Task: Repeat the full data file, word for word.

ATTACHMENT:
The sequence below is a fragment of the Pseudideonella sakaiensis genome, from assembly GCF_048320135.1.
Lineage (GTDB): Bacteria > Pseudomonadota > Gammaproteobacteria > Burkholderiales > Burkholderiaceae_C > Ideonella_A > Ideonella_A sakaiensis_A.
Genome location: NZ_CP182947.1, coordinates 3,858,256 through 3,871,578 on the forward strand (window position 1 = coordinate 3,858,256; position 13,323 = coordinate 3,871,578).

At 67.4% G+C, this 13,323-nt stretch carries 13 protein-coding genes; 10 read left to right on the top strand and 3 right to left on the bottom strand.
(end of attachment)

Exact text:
The sequence below is a fragment of the Pseudideonella sakaiensis genome, from assembly GCF_048320135.1.
Lineage (GTDB): Bacteria > Pseudomonadota > Gammaproteobacteria > Burkholderiales > Burkholderiaceae_C > Ideonella_A > Ideonella_A sakaiensis_A.
Genome location: NZ_CP182947.1, coordinates 3,858,256 through 3,871,578 on the forward strand (window position 1 = coordinate 3,858,256; position 13,323 = coordinate 3,871,578).

At 67.4% G+C, this 13,323-nt stretch carries 13 protein-coding genes; 10 read left to right on the top strand and 3 right to left on the bottom strand.